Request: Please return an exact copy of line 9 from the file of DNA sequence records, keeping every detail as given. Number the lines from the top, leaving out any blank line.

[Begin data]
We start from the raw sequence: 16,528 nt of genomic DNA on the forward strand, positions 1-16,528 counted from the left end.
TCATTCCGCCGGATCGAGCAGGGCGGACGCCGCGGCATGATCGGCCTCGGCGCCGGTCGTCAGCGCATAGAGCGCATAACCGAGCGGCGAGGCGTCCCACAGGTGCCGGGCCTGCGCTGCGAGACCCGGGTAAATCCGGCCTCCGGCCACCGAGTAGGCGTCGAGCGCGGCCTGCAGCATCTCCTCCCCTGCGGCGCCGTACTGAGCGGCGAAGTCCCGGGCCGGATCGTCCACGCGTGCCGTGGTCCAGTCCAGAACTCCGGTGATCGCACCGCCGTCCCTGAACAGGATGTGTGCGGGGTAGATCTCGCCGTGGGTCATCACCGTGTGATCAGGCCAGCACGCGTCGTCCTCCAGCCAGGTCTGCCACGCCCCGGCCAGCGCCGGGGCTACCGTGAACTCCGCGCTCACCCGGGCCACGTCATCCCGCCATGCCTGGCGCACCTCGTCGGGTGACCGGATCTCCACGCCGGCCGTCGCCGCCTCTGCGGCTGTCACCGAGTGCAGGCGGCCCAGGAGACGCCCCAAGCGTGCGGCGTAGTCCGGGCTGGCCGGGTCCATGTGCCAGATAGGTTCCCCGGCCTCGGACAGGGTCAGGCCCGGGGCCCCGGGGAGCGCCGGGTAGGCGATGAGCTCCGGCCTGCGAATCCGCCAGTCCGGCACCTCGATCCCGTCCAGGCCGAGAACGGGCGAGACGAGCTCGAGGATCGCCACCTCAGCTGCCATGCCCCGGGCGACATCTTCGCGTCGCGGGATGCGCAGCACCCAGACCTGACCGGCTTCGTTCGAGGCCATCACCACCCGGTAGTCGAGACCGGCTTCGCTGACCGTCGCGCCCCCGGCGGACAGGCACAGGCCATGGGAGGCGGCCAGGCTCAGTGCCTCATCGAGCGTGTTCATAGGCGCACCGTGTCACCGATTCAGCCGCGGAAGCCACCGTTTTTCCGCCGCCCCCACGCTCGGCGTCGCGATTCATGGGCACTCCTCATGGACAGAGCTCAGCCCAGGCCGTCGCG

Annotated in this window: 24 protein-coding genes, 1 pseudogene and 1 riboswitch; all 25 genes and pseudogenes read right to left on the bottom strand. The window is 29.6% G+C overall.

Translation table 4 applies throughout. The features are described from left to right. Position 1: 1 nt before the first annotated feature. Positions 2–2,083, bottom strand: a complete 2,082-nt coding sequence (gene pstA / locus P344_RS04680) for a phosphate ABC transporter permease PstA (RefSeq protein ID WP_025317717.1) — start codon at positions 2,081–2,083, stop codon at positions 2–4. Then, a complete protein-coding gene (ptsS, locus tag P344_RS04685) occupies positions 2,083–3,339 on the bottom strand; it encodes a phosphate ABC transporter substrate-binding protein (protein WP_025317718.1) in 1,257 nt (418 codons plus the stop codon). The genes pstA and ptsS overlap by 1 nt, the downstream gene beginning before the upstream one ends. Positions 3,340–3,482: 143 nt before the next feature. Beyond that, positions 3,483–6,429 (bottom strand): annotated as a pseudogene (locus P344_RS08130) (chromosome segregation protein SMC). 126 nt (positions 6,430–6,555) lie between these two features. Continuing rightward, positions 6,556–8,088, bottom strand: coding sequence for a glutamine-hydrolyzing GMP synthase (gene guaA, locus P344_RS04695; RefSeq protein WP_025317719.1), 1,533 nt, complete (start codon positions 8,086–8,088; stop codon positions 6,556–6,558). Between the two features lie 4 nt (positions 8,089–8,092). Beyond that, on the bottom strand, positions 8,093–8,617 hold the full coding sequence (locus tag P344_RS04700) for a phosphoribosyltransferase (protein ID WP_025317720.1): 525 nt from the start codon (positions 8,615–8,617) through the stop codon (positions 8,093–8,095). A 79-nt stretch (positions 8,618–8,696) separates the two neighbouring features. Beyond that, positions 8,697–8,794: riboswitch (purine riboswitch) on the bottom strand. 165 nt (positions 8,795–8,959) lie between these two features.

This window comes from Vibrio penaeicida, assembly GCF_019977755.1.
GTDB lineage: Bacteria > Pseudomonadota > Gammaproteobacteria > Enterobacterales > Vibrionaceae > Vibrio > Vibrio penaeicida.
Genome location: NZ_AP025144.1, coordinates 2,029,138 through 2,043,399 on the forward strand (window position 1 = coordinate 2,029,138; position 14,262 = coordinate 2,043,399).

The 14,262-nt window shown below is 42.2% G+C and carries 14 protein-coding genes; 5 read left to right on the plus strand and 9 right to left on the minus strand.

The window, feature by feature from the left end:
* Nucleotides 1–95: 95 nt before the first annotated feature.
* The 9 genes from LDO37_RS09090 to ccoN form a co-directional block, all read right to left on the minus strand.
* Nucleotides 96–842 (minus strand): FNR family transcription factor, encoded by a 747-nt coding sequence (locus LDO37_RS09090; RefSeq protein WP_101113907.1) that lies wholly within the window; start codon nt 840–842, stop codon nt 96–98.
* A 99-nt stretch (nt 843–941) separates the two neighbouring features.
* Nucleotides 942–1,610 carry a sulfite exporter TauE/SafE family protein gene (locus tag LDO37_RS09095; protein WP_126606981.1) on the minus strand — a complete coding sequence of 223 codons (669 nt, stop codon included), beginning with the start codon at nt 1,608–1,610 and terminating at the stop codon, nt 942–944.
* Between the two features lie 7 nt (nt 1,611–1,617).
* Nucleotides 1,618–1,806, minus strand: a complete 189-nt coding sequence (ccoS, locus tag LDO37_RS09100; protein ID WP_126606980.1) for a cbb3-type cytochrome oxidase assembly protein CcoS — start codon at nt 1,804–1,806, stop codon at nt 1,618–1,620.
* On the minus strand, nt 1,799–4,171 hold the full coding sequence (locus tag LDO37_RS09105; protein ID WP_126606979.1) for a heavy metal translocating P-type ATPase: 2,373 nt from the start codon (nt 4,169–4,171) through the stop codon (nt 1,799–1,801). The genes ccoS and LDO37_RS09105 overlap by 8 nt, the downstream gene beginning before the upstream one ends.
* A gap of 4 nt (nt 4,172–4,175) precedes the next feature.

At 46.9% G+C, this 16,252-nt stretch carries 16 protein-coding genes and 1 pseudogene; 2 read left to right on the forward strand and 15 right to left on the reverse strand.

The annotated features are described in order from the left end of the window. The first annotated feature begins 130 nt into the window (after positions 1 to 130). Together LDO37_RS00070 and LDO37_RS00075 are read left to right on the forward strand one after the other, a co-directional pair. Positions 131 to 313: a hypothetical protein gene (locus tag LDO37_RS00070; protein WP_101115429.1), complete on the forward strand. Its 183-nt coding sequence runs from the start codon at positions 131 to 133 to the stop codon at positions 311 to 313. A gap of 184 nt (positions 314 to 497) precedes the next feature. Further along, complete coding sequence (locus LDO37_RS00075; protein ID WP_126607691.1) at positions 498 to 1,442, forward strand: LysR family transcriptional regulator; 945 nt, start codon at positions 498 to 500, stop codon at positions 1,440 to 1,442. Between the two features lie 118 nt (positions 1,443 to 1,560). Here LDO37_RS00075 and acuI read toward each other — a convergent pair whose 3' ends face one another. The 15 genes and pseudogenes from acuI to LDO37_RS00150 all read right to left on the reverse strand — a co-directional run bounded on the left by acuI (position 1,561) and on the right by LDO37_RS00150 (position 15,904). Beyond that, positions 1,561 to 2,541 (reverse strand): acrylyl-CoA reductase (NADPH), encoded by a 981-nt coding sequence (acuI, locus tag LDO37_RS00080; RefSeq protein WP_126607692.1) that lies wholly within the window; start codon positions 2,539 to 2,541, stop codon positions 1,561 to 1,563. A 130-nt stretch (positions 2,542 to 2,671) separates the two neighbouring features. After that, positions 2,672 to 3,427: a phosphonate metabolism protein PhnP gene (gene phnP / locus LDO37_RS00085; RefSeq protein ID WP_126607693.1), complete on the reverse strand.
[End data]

The window, feature by feature from the left end: